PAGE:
Sergio Isaula Castillo peels the coffee cherry with his nail. Out pops a shrivelled bean.
“That’s because of a lack of water,” the 55-year-old Honduran farmer sighs. “It’s climate change that’s to blame.”
Coffee is the Central American country’s biggest agricultural export, and Mr Isaula said he has seen a 40 per cent drop in his yield over the past couple of years. “Every year it goes down. The plantations are drying out. The rainfall is erratic.”
Compared with some Honduran farmers in other parts of the “dry corridor” in the south and west of the country, Mr Isaula is lucky — he has not lost everything. But with production steadily worsening, compounded by financial despair, he and other farmers in Tepanguare, in the western La Paz department, are preparing to play the only card they have left: migration to the US.
“We’re already getting ready — there’s a group of about 50 of us, we’re going to go in February,” he said, standing in his fields down a bumpy dirt track deep in the hills. “It’s my first time. But I have no choice. There’s no other option in Honduras.”
Many of the thousands of Hondurans who have joined migrant caravans this year are stuck in a camp on the Mexican border city of Tijuana. They are fleeing poverty, violence and extortion in one of the region’s poorest, most dangerous and gang-ridden countries.
It is climate change, however, that is propelling farmers such as Mr Isaula and many caravan members from a country where half the population of 9m lives in rural areas. More than 60 per cent of the rural population lives in poverty, and nearly one in four living in the countryside gets by on less than $1 a day, according to official data.
Because the fickle rainfall has slashed his yields, Mr Isaula said he could not meet loan repayments of 81,000 Lempiras ($3,300) due in January. It is harvest time, but the price of his crop has already plunged 13 per cent this month. To make matters worse, he was put on a credit blacklist at the start of the year, so even trying to plug the financial hole with another loan or a mortgage is futile. “The only way out is to pay,” he said. And he cannot.
Honduras is one of the most vulnerable countries to the effects of climate change. Some 40 per cent of the population works in agriculture, and farming supplies as much as 45 per cent of gross domestic product, including all related goods and services. But a double weather whammy is forecast to reduce rainfall by as much as 14 per cent by 2050 and lead to longer, hotter droughts.
The Honduran government has already declared an emergency in the dry corridor, where subsistence crops such as corn and beans have been devastated.
For cash crops, climate change is particularly perilous because it makes outbreaks of disease more likely. Honduras is the world’s fifth-biggest coffee producer, but coffee rust — a devastating fungus — ravaged harvests and slashed production by a fifth five years ago.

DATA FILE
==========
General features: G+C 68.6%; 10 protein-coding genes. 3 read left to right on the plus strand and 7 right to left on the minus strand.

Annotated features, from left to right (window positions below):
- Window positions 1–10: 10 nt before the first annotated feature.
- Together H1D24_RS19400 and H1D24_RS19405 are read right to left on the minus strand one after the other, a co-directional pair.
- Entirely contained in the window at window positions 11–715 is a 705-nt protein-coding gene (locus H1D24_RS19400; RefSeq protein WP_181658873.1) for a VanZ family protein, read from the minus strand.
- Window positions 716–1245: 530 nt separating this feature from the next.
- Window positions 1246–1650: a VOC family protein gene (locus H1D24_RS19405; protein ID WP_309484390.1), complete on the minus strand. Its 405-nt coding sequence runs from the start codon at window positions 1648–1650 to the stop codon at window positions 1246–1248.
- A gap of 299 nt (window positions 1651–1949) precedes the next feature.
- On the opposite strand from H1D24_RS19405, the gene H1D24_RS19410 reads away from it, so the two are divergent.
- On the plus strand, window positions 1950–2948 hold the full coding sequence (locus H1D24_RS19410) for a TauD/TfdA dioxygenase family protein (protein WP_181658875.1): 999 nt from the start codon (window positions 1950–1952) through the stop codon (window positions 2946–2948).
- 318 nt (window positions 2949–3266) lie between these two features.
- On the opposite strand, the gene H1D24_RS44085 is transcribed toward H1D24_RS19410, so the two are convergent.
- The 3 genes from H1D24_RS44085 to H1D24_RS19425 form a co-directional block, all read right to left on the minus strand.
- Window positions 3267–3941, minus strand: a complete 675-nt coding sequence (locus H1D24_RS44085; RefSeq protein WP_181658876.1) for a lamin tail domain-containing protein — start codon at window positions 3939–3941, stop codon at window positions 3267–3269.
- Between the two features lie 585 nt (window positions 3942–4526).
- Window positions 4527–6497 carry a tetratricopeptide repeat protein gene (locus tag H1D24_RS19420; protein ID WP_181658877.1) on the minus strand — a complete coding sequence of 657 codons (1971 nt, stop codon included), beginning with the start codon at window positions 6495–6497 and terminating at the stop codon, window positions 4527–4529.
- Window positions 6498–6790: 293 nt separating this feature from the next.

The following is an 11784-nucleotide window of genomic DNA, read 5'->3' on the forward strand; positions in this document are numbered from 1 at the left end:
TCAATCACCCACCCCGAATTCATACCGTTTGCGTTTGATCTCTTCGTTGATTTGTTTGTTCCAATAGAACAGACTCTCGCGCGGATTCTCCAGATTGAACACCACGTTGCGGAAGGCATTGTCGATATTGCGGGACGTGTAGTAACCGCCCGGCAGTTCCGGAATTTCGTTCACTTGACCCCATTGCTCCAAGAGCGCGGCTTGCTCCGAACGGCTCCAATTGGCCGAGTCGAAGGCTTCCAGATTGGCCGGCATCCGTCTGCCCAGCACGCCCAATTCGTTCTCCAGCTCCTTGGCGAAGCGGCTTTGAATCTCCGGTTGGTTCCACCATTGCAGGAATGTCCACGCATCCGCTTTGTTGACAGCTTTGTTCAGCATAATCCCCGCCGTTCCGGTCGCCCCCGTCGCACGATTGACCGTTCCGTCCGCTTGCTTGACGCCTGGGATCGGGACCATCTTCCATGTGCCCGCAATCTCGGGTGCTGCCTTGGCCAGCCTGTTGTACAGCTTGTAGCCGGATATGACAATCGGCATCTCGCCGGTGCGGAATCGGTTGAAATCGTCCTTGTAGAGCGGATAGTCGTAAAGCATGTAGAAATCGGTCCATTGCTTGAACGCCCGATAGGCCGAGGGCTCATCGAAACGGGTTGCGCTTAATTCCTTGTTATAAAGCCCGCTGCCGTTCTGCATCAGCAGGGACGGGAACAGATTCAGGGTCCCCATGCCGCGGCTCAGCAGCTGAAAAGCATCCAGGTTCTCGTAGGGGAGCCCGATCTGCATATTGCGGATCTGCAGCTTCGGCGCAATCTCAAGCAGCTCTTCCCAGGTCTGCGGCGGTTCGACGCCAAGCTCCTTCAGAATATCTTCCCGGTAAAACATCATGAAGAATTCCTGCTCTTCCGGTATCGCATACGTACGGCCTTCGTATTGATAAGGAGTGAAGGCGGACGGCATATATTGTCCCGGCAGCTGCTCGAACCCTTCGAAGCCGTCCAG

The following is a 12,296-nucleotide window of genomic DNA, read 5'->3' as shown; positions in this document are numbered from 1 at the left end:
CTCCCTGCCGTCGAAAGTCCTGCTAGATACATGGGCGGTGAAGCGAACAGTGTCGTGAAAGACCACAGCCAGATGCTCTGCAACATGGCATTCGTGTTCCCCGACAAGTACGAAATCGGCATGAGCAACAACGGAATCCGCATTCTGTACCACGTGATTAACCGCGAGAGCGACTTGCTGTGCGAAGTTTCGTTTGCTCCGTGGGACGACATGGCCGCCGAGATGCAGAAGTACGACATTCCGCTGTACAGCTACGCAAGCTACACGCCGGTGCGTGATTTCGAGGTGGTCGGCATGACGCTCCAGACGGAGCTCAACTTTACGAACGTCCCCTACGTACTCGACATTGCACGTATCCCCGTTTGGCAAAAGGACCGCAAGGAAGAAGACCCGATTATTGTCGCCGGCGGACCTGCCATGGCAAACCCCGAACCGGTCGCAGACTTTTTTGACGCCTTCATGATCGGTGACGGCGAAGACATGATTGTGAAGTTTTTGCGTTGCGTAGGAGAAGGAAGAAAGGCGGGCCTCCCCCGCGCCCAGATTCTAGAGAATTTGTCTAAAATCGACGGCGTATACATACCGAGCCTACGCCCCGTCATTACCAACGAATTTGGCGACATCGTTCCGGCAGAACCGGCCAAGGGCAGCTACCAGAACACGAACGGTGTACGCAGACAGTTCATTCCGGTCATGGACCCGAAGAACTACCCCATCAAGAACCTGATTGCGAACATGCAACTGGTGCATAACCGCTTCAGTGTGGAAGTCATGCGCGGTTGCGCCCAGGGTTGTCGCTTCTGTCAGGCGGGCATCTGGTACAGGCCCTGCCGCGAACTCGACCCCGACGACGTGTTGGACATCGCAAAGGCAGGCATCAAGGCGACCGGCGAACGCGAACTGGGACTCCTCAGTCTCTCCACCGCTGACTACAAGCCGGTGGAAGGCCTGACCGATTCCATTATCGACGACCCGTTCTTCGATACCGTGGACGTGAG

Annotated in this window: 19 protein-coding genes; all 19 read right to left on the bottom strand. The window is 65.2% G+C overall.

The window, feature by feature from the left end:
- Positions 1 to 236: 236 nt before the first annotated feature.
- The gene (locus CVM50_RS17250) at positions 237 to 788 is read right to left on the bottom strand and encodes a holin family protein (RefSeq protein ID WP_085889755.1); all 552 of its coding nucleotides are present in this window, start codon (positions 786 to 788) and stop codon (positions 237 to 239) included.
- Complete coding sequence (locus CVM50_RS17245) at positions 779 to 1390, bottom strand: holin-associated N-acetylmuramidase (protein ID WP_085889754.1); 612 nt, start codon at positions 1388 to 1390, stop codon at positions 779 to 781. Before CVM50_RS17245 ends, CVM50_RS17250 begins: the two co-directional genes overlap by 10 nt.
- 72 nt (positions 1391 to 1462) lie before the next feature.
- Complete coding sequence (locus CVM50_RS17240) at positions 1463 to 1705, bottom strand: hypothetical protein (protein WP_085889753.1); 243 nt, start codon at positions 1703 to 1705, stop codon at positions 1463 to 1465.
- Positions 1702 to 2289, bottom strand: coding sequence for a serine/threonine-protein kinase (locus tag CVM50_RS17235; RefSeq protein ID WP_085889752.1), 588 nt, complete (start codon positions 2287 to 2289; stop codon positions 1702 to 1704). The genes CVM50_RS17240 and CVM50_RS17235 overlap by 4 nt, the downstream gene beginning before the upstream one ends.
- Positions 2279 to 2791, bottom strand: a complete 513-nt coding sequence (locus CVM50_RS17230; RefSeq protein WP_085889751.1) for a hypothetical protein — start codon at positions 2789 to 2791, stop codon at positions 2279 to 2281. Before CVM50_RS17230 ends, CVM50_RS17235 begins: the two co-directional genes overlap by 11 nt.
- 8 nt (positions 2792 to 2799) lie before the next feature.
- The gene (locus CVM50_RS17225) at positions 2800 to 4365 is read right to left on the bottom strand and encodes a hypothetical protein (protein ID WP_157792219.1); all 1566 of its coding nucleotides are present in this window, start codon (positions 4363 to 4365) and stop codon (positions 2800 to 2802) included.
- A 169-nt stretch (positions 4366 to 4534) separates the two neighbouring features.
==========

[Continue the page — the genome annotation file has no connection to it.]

The US Department of Agriculture noted that four new strains of rust were detected this year, and “producers are still repaying government loans from the 2012 rust outbreak that need to be repaid by 2019”.
While the average price was $140 per bag (60kg) in the 2016-17 season, according to the USDA, Mr Isaula said it had dropped to $118 per quintal (100kg) earlier this month and then to $104.
“The price has never been this bad,” he said. After official deductions, “the state makes more than we do”, he added.
“Most farmers don’t have irrigation . . . this year it’s been worrying because the rain has been really irregular,” said David Pineda, a technical co-ordinator at the Luis Landa agricultural college in Nacaome in the dry corridor.
“In the countryside, we’re not seeing profits, we’re not seeing income, so people are abandoning the land and going to [the capital] Tegucigalpa or [Honduras’ second-biggest city] San Pedro Sula,” he said. “And from there, most end up migrating to the US.”
Mr Isaula, a father of three, has no desire to live long-term in the US. “I’m only going to go and see if I can manage to pay my debts,” he said. His appeals for “a little pause to see if I can pay” have fallen on deaf ears, and the interest due is escalating.
The largest caravan of migrants set off from San Pedro Sula in October. Migrants have adopted the caravan method to seek safety in numbers: “I wouldn’t go on my own,” said Mr Isaula.
Mauricio Pacheco, 17, who has been picking coffee for about $7 a day, is also keen. “There’s less work here than before, because of climate change,” he said.
US President Donald Trump has said he wants to keep migrants from crossing illegally into the US, and that people such as Mr Isaula would not qualify for political asylum.
“The reality with Donald Trump is that things are bad because he doesn’t want migrants . . . But we’re not going to cause trouble or to freeload. We’re doing this out of necessity,” Mr Isaula said.
“We know it won’t be easy,” he added. “But here all we do is work, work, work for no return.”
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